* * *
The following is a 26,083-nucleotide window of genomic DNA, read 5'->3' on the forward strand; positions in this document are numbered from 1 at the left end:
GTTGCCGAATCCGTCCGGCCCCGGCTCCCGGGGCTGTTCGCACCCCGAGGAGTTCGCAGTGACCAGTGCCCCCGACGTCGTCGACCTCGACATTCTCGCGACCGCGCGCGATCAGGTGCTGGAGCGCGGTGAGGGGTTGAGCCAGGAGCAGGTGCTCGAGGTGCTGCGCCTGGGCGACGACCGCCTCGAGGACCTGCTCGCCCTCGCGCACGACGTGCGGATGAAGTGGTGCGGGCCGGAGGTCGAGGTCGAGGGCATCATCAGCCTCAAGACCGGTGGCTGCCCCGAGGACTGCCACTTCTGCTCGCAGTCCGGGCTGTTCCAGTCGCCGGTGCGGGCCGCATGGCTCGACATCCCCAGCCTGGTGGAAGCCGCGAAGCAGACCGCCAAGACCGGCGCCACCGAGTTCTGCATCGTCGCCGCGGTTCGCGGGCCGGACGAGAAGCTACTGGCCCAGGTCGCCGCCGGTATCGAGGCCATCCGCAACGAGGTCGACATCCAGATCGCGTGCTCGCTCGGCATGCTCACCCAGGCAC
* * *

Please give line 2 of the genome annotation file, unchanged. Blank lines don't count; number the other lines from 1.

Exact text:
GTTGCCGAATCCGTCCGGCCCCGGCTCCCGGGGCTGTTCGCACCCCGAGGAGTTCGCAGTGACCAGTGCCCCCGACGTCGTCGACCTCGACATTCTCGCGACCGCGCGCGATCAGGTGCTGGAGCGCGGTGAGGGGTTGAGCCAGGAGCAGGTGCTCGAGGTGCTGCGCCTGGGCGACGACCGCCTCGAGGACCTGCTCGCCCTCGCGCACGACGTGCGGATGAAGTGGTGCGGGCCGGAGGTCGAGGTCGAGGGCATCATCAGCCTCAAGACCGGTGGCTGCCCCGAGGACTGCCACTTCTGCTCGCAGTCCGGGCTGTTCCAGTCGCCGGTGCGGGCCGCATGGCTCGACATCCCCAGCCTGGTGGAAGCCGCGAAGCAGACCGCCAAGACCGGCGCCACCGAGTTCTGCATCGTCGCCGCGGTTCGCGGGCCGGACGAGAAGCTACTGGCCCAGGTCGCCGCCGGTATCGAGGCCATCCGCAACGAGGTCGACATCCAGATCGCGTGCTCGCTCGGCATGCTCACCCAGGCAC